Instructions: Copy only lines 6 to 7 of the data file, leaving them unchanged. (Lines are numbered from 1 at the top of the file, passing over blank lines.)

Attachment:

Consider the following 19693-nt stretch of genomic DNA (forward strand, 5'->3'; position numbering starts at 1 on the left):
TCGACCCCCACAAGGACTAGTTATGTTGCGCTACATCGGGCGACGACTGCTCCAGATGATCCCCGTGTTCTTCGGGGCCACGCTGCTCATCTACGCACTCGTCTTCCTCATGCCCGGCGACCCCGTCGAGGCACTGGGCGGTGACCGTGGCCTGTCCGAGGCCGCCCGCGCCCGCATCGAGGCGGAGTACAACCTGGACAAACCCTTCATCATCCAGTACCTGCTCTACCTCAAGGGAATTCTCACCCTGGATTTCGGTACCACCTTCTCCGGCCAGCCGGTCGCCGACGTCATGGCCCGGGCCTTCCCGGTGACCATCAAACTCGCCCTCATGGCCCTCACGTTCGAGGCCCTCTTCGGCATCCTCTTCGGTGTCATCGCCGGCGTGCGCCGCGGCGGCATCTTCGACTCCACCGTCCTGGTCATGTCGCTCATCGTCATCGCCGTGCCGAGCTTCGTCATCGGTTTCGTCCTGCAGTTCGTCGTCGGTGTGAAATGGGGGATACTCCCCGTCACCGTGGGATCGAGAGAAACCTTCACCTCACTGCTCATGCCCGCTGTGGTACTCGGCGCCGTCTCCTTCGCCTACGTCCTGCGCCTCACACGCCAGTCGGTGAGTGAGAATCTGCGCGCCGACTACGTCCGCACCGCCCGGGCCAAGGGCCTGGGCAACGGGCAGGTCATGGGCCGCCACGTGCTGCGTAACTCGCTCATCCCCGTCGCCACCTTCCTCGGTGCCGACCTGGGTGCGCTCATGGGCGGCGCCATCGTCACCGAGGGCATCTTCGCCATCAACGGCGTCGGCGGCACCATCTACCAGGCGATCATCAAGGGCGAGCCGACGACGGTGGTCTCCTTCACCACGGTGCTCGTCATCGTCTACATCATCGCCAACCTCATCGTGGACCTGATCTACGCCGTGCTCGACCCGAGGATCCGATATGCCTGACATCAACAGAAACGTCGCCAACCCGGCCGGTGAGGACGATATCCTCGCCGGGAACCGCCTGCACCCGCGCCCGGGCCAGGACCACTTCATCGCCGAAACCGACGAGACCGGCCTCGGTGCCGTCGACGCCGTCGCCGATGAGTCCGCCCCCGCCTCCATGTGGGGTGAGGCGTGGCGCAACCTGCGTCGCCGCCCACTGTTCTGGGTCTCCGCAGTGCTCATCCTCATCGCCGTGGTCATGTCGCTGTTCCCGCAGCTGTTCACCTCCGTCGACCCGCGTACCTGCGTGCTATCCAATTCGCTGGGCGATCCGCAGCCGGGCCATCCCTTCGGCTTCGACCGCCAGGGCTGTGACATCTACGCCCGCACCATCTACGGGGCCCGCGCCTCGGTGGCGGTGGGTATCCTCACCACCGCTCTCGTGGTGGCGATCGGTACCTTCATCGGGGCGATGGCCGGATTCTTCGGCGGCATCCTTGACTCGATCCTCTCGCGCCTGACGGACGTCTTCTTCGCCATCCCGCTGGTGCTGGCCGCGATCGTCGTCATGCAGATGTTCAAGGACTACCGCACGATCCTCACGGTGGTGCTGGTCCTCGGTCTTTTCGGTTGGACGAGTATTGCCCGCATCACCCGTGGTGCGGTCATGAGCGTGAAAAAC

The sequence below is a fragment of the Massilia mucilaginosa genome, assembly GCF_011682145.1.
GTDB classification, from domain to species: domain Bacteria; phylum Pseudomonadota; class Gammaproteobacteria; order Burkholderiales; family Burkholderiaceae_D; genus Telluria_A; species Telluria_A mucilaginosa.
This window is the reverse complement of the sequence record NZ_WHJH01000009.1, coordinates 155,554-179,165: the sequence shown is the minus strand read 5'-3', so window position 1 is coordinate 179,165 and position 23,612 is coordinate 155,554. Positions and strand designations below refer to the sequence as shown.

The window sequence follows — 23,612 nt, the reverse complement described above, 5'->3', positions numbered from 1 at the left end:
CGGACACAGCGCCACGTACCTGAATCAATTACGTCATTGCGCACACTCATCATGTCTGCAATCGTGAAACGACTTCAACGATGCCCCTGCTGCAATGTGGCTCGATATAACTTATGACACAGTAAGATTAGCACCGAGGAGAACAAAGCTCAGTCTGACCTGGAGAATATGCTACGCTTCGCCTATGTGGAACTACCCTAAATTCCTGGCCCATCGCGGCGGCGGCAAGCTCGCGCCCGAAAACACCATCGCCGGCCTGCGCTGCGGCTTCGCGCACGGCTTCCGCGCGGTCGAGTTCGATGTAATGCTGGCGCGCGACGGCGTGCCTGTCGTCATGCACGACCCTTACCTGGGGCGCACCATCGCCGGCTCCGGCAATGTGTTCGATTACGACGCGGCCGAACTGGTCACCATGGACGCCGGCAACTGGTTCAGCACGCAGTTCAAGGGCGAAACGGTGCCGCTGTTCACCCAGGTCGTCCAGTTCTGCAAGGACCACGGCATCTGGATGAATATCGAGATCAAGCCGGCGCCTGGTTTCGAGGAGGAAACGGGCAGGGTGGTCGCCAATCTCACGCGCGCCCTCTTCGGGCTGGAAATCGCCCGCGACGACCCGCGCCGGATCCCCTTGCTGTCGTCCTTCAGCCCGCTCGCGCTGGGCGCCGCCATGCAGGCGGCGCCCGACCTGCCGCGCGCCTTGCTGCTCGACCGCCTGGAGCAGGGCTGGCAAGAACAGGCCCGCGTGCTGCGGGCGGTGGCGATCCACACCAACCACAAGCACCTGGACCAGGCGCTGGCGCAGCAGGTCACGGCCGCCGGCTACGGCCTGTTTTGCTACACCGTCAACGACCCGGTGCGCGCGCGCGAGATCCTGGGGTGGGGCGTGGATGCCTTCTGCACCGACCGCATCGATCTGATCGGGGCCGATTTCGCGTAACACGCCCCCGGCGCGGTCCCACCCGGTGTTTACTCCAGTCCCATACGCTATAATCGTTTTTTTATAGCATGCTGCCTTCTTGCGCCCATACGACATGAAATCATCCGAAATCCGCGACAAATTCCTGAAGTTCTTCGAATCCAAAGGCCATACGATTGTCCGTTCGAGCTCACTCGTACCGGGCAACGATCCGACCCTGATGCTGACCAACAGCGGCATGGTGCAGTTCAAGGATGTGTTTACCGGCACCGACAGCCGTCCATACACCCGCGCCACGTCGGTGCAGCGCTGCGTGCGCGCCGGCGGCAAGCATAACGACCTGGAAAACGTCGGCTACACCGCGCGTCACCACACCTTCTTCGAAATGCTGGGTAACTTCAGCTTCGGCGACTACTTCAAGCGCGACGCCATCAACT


The window sequence follows — 23,612 nt, the reverse complement described above, 5'->3', positions numbered from 1 at the left end:
CGGACACAGCGCCACGTACCTGAATCAATTACGTCATTGCGCACACTCATCATGTCTGCAATCGTGAAACGACTTCAACGATGCCCCTGCTGCAATGTGGCTCGATATAACTTATGACACAGTAAGATTAGCACCGAGGAGAACAAAGCTCAGTCTGACCTGGAGAATATGCTACGCTTCGCCTATGTGGAACTACCCTAAATTCCTGGCCCATCGCGGCGGCGGCAAGCTCGCGCCCGAAAACACCATCGCCGGCCTGCGCTGCGGCTTCGCGCACGGCTTCCGCGCGGTCGAGTTCGATGTAATGCTGGCGCGCGACGGCGTGCCTGTCGTCATGCACGACCCTTACCTGGGGCGCACCATCGCCGGCTCCGGCAATGTGTTCGATTACGACGCGGCCGAACTGGTCACCATGGACGCCGGCAACTGGTTCAGCACGCAGTTCAAGGGCGAAACGGTGCCGCTGTTCACCCAGGTCGTCCAGTTCTGCAAGGACCACGGCATCTGGATGAATATCGAGATCAAGCCGGCGCCTGGTTTCGAGGAGGAAACGGGCAGGGTGGTCGCCAATCTCACGCGCGCCCTCTTCGGGCTGGAAATCGCCCGCGACGACCCGCGCCGGATCCCCTTGCTGTCGTCCTTCAGCCCGCTCGCGCTGGGCGCCGCCATGCAGGCGGCGCCCGACCTGCCGCGCGCCTTGCTGCTCGACCGCCTGGAGCAGGGCTGGCAAGAACAGGCCCGCGTGCTGCGGGCGGTGGCGATCCACACCAACCACAAGCACCTGGACCAGGCGCTGGCGCAGCAGGTCACGGCCGCCGGCTACGGCCTGTTTTGCTACACCGTCAACGACCCGGTGCGCGCGCGCGAGATCCTGGGGTGGGGCGTGGATGCCTTCTGCACCGACCGCATCGATCTGATCGGGGCCGATTTCGCGTAACACGCCCCCGGCGCGGTCCCACCCGGTGTTTACTCCAGTCCCATACGCTATAATCGTTTTTTTATAGCATGCTGCCTTCTTGCGCCCATACGACATGAAATCATCCGAAATCCGCGACAAATTCCTGAAGTTCTTCGAATCCAAAGGCCATACGATTGTCCGTTCGAGCTCACTCGTACCGGGCAACGATCCGACCCTGATGCTGACCAACAGCGGCATGGTGCAGTTCAAGGATGTGTTTACCGGCACCGACAGCCGTCCATACACCCGCGCCACGTCGGTGCAGCGCTGCGTGCGCGCCGGCGGCAAGCATAACGACCTGGAAAACGTCGGCTACACCGCGCGTCACCACACCTTCTTCGAAATGCTGGGTAACTTCAGCTTCGGCGACTACTTCAAGCGCGACGCCATCAACT